In 2016, the National Science Foundation unveiled its “Big Ideas,” 10 long-term research and process ideas that identify areas for future investment at the frontiers of science and engineering. Through the Big Ideas, NSF aimed to use convergence research to help position the United States at the cutting edge of global science and engineering leadership well into the future.
One of those 10 ideas was titled “Future of Work at the Human-Technology Frontier,” which the NSF describes as “understanding how constantly evolving technologies are actively shaping the lives of workers and how people in turn can shape those technologies, especially in the world of work.” On Thursday, the NSF asked researchers across the social, behavioral and economic sciences are encouraged to submit proposals to the Future of Work at the Human-Technology Frontier: Core Research solicitation by March 23, 2021.
“Researchers in the social, behavioral and economic sciences play an essential role in understanding and anticipating a vast array of issues that impact the effective development of future workplace activities and technologies,” the announcement expanding the initial solicitation quotes NSF Behavioral and Cognitive Sciences Division Director Marc Sebrechts, “We urge our scientific community to come together with their colleagues in other disciplines to develop research proposals that focus on understanding the future of work in ways that will benefit individuals and communities across the U.S.”
It’s worth noting that the Future of Work idea was born well before the arrival of the unique coronavirus dramatically changed the ‘present’ of work for so many.
Convergence research, by its definition, addresses complex problems focusing on societal needs and It entails integrating knowledge, methods, and expertise from different disciplines, but it’s understandable why NSF would make a specific appeal to the social and behavioral community. Many of the NSF’s Big Ideas show a predilection for physical science, such as Navigating the New Arctic, Windows on the Universe, or Quantum Leap, which may have social and behavioral dimensions but which on their face address a STEM concern. Other Big Ideas, such as Harnessing the Data Revolution or the NSF’s diversity, equity and inclusion idea, NSF INCLUDES, have social and behavioral implications on their face but could also be interpreted STEM-focused, especially since proposals are submitted to the Directorate for Engineering Office of Emerging Frontiers and Multidisciplinary Activities. (To be clear, though, once received, proposals are managed by a cross-disciplinary team of NSF program directors.)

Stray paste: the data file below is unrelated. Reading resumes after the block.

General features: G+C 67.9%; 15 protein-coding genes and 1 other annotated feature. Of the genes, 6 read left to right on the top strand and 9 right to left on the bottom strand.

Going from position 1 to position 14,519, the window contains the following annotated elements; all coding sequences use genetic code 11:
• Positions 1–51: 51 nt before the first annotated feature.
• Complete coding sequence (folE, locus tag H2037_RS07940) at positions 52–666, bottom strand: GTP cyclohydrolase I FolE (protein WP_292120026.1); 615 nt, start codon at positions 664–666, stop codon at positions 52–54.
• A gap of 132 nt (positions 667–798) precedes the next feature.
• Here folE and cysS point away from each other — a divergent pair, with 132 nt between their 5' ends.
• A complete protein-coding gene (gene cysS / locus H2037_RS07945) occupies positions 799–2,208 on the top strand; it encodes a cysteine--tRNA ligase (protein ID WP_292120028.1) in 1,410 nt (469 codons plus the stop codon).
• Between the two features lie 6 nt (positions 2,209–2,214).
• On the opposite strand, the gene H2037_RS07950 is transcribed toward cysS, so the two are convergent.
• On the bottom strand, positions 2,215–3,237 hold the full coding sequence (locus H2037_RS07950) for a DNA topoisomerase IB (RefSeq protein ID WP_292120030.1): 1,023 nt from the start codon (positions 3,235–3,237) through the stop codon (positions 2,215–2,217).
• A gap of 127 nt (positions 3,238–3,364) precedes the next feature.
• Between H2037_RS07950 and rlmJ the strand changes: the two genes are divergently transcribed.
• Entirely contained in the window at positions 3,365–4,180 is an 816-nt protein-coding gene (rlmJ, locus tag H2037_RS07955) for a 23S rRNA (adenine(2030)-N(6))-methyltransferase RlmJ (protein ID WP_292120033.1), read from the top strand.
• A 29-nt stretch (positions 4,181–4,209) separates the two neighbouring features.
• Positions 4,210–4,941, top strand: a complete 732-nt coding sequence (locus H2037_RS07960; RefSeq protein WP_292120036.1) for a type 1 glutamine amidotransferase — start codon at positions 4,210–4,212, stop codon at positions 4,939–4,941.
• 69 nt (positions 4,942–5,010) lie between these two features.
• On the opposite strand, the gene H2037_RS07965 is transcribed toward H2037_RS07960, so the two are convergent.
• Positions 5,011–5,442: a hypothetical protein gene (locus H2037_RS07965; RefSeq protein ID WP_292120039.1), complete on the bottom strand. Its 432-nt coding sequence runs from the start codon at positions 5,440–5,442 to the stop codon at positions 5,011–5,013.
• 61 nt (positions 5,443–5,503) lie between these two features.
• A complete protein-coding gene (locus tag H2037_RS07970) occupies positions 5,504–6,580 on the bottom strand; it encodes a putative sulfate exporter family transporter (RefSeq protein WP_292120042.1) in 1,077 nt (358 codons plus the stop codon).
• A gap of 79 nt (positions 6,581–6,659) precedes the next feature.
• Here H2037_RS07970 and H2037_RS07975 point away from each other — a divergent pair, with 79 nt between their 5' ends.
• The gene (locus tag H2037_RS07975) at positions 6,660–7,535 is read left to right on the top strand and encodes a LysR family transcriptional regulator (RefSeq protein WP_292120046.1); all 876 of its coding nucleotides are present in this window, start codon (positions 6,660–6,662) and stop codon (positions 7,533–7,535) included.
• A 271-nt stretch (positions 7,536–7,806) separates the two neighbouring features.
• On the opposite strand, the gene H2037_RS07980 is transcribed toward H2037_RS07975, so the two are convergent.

The Future of Work effort specifically takes a multidisciplinary approach by supporting research at the intersection of people, society and technology, while aiming to increase opportunities for workers and spur innovations that benefit the U.S. economy. It is a collaborative effort with NSF’s directorates for Computer and Information Science and Engineering, Education and Human Resources, Engineering, and the Office of Integrative Activities.
Proposals to the new solicitation should describe multidisciplinary research investigating the evolving technological, human and societal aspects of work. Researchers from the social, behavioral and economic sciences should collaborate with researchers in computer science, engineering and learning sciences to investigate the potential impacts of technological innovations and disruptions. The solicitation invites proposals for planning grants and research grants, as well as new and larger transition-to-scale awards that can create a novel and extended knowledge base applicable to future workplaces. Proposals must also address inclusion and equity in a meaningful way, including potential inequalities in future workplaces or occupations. Proposals should include methods to mitigate those inequalities, such as new approaches to learning or technologies that support accessibility and inclusion.
For full details and guidance on award types, amounts and other questions, see Future of Work at the Human-Technology Frontier: Core Research.